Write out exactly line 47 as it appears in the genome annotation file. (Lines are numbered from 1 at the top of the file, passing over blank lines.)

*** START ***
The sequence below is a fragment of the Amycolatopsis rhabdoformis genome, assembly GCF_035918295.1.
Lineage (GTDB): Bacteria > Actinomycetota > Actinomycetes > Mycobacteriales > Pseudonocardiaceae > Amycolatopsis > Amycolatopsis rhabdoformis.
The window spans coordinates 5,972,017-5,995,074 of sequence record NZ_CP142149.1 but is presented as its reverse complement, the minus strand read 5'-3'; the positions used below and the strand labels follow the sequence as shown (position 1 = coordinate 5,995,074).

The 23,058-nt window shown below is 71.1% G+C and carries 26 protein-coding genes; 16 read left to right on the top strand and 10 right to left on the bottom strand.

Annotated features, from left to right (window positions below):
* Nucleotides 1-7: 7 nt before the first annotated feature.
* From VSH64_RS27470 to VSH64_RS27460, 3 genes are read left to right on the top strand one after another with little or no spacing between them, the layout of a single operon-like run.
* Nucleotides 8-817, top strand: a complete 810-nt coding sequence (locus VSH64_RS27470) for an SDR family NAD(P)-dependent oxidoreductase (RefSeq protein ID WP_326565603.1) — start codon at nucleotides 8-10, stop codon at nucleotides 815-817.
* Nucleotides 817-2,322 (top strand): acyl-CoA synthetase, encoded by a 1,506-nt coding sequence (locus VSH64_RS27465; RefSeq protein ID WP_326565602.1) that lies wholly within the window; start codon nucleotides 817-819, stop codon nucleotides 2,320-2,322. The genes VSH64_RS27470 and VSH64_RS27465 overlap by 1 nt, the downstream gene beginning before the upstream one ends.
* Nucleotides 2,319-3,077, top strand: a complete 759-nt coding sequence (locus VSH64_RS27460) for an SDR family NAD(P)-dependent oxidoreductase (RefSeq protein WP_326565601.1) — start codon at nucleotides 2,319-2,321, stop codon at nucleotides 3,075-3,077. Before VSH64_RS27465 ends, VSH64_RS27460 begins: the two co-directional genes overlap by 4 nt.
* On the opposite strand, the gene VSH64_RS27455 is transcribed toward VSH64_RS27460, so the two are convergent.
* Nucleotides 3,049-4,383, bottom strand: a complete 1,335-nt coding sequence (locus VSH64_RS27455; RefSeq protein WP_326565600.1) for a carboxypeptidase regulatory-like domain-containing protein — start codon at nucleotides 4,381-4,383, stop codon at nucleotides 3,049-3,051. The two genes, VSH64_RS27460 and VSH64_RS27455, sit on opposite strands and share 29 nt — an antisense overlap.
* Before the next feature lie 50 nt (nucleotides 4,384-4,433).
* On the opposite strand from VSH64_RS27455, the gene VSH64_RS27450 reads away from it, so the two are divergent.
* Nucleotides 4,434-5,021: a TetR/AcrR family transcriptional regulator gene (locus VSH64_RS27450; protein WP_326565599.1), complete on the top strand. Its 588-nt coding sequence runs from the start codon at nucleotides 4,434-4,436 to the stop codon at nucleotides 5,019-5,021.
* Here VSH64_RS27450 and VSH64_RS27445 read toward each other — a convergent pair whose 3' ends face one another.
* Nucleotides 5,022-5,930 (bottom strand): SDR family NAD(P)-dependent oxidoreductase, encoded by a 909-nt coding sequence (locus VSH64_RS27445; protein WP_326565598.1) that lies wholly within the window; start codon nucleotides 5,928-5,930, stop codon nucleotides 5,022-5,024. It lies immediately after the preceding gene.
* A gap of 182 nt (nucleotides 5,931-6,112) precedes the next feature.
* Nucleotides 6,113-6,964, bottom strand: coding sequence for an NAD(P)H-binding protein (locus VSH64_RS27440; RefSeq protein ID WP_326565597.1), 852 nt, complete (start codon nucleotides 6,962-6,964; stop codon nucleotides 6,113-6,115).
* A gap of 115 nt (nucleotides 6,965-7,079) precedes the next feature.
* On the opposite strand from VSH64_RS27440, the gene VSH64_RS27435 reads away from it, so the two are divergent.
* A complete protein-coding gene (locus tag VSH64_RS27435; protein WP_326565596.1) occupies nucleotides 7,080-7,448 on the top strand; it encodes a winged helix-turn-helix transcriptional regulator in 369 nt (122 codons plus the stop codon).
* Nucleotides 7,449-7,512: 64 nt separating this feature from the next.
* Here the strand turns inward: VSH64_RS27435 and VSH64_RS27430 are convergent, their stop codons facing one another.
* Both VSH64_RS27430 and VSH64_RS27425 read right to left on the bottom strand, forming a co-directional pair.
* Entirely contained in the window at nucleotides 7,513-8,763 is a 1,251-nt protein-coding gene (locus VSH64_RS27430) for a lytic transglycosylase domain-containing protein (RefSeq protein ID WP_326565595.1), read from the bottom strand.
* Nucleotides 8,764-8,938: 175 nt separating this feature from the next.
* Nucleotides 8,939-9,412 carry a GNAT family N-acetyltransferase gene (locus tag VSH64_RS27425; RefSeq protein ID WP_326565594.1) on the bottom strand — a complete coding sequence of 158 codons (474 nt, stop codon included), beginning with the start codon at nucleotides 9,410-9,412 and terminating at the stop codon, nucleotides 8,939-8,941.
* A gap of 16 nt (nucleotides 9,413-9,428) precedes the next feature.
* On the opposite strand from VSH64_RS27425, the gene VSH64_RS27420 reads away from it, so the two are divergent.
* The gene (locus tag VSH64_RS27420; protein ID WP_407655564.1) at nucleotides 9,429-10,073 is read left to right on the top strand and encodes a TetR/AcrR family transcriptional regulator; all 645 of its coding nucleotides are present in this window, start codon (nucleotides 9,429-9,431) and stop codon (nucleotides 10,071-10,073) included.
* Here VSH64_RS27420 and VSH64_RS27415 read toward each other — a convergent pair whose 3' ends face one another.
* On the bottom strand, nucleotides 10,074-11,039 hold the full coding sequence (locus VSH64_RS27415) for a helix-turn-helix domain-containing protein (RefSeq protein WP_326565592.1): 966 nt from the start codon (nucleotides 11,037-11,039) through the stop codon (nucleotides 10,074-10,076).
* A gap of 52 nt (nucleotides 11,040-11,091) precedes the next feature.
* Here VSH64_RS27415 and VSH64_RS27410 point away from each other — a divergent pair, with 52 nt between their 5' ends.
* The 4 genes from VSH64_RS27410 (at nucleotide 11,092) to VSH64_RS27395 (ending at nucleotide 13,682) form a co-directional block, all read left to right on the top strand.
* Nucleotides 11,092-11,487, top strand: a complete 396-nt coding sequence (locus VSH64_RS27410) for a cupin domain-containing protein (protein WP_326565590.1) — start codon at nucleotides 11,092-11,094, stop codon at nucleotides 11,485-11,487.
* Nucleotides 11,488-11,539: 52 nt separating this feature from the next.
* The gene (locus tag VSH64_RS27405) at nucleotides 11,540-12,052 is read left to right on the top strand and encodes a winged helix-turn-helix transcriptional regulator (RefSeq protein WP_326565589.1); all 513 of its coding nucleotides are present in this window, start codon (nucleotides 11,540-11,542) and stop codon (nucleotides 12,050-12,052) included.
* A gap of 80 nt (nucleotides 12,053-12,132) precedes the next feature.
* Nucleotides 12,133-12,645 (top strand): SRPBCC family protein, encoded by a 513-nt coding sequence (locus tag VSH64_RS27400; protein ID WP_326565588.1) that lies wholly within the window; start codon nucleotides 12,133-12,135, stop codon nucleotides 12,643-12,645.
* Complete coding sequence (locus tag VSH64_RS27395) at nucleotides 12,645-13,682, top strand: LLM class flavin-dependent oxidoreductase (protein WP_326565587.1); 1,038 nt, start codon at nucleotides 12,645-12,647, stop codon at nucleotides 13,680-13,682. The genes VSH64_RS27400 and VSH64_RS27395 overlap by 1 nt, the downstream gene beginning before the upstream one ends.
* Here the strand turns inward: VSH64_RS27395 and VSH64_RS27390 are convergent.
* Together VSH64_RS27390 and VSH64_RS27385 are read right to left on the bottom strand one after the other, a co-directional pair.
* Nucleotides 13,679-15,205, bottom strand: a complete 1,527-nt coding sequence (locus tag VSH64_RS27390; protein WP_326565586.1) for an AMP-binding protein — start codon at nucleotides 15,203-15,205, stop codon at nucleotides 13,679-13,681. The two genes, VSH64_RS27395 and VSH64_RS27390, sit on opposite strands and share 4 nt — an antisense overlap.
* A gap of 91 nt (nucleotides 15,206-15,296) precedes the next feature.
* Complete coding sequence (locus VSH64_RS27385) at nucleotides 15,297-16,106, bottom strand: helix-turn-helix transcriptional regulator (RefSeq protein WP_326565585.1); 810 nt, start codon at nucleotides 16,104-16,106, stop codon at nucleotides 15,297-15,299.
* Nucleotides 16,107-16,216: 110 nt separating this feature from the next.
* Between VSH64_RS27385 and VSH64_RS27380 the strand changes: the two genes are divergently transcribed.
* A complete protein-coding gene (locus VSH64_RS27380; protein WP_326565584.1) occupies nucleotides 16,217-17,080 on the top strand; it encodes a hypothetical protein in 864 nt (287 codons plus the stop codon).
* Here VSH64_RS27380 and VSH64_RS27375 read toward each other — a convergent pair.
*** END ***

* Complete coding sequence (locus VSH64_RS27385) at nucleotides 15,297-16,106, bottom strand: helix-turn-helix transcriptional regulator (RefSeq protein WP_326565585.1); 810 nt, start codon at nucleotides 16,104-16,106, stop codon at nucleotides 15,297-15,299.